What was the initial reason you wanted to go to school in Philadelphia?
I went to New York a lot, I lived there over the summer, I’d sublet from people’s apartments. Then I started studying in Philadelphia because it was the best music school that I got into, it just so happened. I didn’t have a great experience in school, I never liked school. I think the best time in Philly was when I actually dropped out of school and lived with a couple of friends in this big warehouse apartment for a year. I got to make music whenever I wanted and I think that was a more beneficial time for me.
You mentioned before that your music and style inspirations derive from when you were a toddler and the influences you had growing up. What is it about that childlike way of thinking that inspires you? Was it a somewhat untainted wonder?
That’s exactly what it was. Just a pure fascination. Not being surrounded by evil, knowing that pure learning and pure fascination is supported as opposed to when I got older and I got judged. You’re not judged as a kid. Everything derives from that very naive sense that I’m not going to be judged and I can conquer the world and do what I want, how I want to do it.
Speaking of being judged, now that the media has had their initial buzz around your fashion sense and artistic vision, do you feel writers and critics are now focusing more on your music? Have the questions about wearing make-up and ‘women’s’ clothes ceased a little?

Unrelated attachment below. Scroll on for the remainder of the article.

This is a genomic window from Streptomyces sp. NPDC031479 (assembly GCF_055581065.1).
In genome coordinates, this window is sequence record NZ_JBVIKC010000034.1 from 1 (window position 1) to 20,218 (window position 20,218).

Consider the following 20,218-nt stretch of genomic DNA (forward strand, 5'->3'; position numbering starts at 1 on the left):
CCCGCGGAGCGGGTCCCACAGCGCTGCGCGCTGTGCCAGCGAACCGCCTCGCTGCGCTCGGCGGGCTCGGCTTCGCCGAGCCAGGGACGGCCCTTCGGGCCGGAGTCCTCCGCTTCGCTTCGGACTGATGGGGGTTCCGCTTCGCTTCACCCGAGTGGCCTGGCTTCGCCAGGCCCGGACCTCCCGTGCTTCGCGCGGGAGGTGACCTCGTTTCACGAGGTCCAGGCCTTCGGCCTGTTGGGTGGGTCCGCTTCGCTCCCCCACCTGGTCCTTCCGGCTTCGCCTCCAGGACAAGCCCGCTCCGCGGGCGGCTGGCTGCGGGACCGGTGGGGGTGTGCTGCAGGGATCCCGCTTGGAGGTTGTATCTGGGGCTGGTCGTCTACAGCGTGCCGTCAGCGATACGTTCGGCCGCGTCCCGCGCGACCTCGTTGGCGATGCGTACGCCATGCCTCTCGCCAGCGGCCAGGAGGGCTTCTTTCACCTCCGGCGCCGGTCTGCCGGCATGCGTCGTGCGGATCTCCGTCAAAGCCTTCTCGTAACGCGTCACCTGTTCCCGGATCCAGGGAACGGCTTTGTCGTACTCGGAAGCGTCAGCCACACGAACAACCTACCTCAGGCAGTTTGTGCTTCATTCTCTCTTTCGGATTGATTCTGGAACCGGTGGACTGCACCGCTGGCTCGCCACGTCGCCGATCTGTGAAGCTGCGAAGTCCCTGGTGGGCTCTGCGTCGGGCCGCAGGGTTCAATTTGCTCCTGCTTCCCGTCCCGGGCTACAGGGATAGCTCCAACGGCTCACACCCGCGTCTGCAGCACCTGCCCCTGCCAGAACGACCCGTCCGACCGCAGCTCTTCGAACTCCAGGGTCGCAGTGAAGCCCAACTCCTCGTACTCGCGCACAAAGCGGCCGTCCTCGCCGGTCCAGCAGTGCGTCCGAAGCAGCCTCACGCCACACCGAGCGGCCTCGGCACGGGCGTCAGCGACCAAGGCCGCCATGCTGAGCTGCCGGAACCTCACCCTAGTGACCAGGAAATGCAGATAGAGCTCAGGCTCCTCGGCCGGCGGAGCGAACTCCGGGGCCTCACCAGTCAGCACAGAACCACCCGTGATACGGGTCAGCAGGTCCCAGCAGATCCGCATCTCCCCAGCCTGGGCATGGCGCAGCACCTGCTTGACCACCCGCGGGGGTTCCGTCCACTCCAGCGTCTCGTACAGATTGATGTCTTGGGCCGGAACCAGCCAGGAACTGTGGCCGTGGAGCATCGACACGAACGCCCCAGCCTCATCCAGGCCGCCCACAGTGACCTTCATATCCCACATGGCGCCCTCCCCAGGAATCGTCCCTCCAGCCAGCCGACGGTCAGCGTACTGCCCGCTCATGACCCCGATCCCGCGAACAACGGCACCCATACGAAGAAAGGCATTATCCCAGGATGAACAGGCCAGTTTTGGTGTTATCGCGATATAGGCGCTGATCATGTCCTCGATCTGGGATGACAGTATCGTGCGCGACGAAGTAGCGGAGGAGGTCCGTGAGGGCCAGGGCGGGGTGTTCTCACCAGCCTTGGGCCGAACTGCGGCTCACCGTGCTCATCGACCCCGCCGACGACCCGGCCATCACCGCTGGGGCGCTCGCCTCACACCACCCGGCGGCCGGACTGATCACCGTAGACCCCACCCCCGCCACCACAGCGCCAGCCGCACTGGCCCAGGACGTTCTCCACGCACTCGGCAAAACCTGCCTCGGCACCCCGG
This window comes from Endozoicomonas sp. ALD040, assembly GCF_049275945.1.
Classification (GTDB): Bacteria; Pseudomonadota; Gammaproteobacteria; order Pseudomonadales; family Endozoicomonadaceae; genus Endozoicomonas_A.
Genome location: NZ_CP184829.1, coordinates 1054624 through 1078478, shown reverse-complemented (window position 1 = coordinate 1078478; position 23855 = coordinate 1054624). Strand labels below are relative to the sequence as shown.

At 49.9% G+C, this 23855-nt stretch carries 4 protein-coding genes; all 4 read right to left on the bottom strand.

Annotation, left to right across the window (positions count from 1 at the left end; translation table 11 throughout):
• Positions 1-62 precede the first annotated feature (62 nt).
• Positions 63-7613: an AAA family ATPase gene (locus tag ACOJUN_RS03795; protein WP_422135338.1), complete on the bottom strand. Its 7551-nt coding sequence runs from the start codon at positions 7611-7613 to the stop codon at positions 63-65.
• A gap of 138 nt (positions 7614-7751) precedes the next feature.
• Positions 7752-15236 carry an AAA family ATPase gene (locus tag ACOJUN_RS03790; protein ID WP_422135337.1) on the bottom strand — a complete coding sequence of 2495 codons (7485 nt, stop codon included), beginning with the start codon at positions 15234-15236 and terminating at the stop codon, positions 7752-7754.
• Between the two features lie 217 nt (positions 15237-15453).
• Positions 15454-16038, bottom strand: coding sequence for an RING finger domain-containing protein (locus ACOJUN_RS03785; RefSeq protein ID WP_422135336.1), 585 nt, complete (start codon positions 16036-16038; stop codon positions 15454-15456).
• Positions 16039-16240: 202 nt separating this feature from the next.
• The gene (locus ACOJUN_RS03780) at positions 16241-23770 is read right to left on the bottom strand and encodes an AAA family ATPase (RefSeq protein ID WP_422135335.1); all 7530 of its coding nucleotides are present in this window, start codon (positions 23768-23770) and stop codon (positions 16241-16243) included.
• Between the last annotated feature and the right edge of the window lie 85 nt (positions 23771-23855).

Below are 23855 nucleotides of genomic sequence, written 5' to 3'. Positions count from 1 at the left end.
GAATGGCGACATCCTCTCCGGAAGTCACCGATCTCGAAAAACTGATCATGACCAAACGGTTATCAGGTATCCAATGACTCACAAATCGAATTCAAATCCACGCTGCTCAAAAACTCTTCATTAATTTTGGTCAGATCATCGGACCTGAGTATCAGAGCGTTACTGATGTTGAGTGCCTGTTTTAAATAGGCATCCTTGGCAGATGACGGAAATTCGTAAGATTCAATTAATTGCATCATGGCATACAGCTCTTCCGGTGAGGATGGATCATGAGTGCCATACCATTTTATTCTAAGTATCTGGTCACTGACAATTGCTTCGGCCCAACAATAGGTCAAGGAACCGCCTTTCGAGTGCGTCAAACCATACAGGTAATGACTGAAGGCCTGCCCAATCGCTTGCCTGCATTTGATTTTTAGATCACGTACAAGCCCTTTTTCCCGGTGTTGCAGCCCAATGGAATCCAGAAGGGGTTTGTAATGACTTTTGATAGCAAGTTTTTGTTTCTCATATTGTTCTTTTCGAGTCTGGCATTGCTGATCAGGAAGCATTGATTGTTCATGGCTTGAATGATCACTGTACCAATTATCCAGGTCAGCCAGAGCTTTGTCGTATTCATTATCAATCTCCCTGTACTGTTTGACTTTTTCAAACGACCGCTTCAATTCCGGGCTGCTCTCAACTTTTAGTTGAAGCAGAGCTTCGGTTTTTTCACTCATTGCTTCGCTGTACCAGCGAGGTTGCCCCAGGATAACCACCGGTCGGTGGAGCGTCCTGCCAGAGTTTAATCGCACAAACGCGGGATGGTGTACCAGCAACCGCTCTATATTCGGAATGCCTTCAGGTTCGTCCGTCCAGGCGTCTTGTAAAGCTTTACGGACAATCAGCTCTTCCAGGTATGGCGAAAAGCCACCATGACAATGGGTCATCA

In the music scene it’s starting to die down a little bit and people are just like, ‘Gus can do his thing, whatever’. But there are some people who just don’t get it and will ask me weird questions… That’s the thing though, when I was in Warwick and I was in this weird funk it was very tough for me to be myself. I still did it because I didn’t give a fuck, but I definitely let people affect my feelings. Nowadays I just do me and don’t let it affect me, but I used to be heavily affected by other people’s opinions.
How did you make that change?
It was literally the flip of a switch. I was going through a really dark time in my life and it was probably the most depressing moment in my life. Something sparked in my head and I said, ‘Fuck it. From here on out we’re doing it all out, 100 per cent of the time, putting in the work and don’t stop until the work is done’. I was coming out of a really rough time and I had a big opportunity to… For example, you could be at a really level place with yourself, where you’re really just content with your life, but then you can be a person who has really happy moments and then really depressing moments. Really happy, then really depressed, those are more influential then being gradually content. I think I was so deep down that I had a big opportunity to go right up.
Gus Dapperton plays Button Factory on March 4 & 5.